Monthly Archives: November 2014

Wingspread Ezine for Dec. 1, 2014


Wingspread: A new Ezine dedicated to faith, flying, and coming of age in a complex world.

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The Middle Passage: A story about coming of age—Read it at :

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On Writing: “But, how do I start my story?”

James Hurd, November, 2014

This is the first article in a series on writing. The next articles will be: 2. Revising, 3. Editing, 4. Layout, 5. Getting your story out to others.

New book: Wingspread: Memoirs of Faith and Flying.  Review it and buy it at:

Wingspread site:

You don’t have a choice, you know—you must write your stories. Only you can tell them from your unique viewpoint. You owe these stories to your friends and family. You have something important to say. We all must write, even if’s a few pages in a looseleaf notebook. Do it, and give it to your kids, or to your friends.

Why must you write? 1. To find out what you know, what you remember. 2. To organize your scattered thoughts. 3. To discover, perhaps for the first time, the meanings of your own life.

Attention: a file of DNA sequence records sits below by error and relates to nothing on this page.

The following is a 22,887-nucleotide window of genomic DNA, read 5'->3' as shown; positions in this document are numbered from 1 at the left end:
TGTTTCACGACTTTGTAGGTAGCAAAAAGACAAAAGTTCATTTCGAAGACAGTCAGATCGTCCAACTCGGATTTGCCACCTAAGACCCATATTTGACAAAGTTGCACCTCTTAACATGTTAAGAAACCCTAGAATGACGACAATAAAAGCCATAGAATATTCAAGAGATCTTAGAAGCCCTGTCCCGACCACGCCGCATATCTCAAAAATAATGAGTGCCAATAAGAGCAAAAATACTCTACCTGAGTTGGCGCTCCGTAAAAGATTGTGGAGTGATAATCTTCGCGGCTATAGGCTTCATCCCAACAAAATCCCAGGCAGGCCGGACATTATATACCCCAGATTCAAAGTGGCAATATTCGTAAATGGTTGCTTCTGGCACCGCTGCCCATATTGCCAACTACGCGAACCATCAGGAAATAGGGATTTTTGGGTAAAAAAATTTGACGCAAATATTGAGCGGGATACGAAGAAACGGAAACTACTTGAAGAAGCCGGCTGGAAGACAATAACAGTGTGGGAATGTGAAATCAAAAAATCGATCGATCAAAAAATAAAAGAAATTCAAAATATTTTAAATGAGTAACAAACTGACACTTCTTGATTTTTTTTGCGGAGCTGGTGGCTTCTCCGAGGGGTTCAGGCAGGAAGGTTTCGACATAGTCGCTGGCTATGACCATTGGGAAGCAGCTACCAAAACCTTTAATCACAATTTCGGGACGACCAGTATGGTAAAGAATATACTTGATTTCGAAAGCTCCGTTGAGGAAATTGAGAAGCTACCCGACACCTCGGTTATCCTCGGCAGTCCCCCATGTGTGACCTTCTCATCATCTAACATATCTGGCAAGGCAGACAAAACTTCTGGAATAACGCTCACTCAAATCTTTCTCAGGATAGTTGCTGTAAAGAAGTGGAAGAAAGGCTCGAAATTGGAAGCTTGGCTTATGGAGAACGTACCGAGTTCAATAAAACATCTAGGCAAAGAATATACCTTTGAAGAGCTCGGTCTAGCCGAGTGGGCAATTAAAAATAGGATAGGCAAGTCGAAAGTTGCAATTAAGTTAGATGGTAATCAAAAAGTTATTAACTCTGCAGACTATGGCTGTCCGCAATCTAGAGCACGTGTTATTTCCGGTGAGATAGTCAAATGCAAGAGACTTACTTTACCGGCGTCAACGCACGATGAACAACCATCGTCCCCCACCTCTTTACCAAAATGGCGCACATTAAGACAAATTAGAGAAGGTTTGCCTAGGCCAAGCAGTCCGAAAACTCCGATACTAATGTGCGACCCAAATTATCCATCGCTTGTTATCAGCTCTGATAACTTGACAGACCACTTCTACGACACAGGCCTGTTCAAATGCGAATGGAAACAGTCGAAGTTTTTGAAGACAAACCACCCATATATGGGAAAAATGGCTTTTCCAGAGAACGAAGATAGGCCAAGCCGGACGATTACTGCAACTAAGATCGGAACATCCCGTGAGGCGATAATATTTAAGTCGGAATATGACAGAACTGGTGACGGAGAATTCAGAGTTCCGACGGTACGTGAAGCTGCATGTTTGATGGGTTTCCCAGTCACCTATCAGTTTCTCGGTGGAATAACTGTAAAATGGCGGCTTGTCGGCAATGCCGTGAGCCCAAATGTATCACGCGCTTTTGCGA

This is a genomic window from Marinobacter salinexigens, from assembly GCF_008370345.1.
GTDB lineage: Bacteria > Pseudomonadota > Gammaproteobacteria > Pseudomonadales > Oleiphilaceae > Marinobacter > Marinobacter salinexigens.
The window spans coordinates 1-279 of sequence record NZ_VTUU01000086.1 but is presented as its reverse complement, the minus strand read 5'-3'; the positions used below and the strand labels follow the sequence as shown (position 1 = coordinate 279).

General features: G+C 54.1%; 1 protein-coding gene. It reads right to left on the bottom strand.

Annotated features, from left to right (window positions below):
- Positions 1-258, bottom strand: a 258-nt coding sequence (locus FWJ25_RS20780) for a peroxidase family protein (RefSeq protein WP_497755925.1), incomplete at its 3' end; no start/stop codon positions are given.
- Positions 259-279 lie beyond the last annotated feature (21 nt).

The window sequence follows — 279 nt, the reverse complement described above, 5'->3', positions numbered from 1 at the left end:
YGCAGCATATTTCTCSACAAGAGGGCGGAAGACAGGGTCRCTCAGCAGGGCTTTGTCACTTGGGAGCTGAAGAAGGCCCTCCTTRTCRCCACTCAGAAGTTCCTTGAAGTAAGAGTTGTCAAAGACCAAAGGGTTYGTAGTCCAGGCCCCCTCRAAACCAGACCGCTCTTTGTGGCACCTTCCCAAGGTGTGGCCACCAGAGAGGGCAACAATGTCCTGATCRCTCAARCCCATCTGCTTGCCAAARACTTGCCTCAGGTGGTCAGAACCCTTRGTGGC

Just start!

The best advice: just start! This will free you. Planning at this point can stifle you. Freewriting means getting a sheet of paper and just writing. If you don’t know what to write, just write this: “I wonder what I’ll write about…” Force yourself to write continuously, without stopping, for fifteen minutes. Save the agonizing and revising for later.

If you must, just create a list of topics and write on the best one:

  1. Firsts in my life (first day of school, of marriage, of a job, of a new home)
  2. The most, the greatest (surprise, gift, sorrow, challenge, friend, event)
  3. What happened when I (lied, broke up, had my first period, moved, had a fight)
  4. My greatest fear; my greatest joy…
  5. My strongest conviction is…
  6. The strangest, most interesting character I ever met…
  7. The first thing I remember is…
  8. The house where I grew up was…
  9. My deepest spiritual experience was when…
  10. Many other topics

How do I tell my story?

Not many things are true across all world cultures, but one thing is true: Everybody loves a story. So tell stories. Story means narrative—moving things along. What happens first? Then what?

You don’t have to make it all about you. You don’t even have to use the word “I.” But you are the video camera, you are the lens through which you let people see your world. What makes a good story? Writing about people, in some detail. Good descriptions of places, descriptions of events. Lots of good dialogue, people talking to each other. Your readers might skip over many things, but few people can skip over dialogue. But most of all, keep telling the story.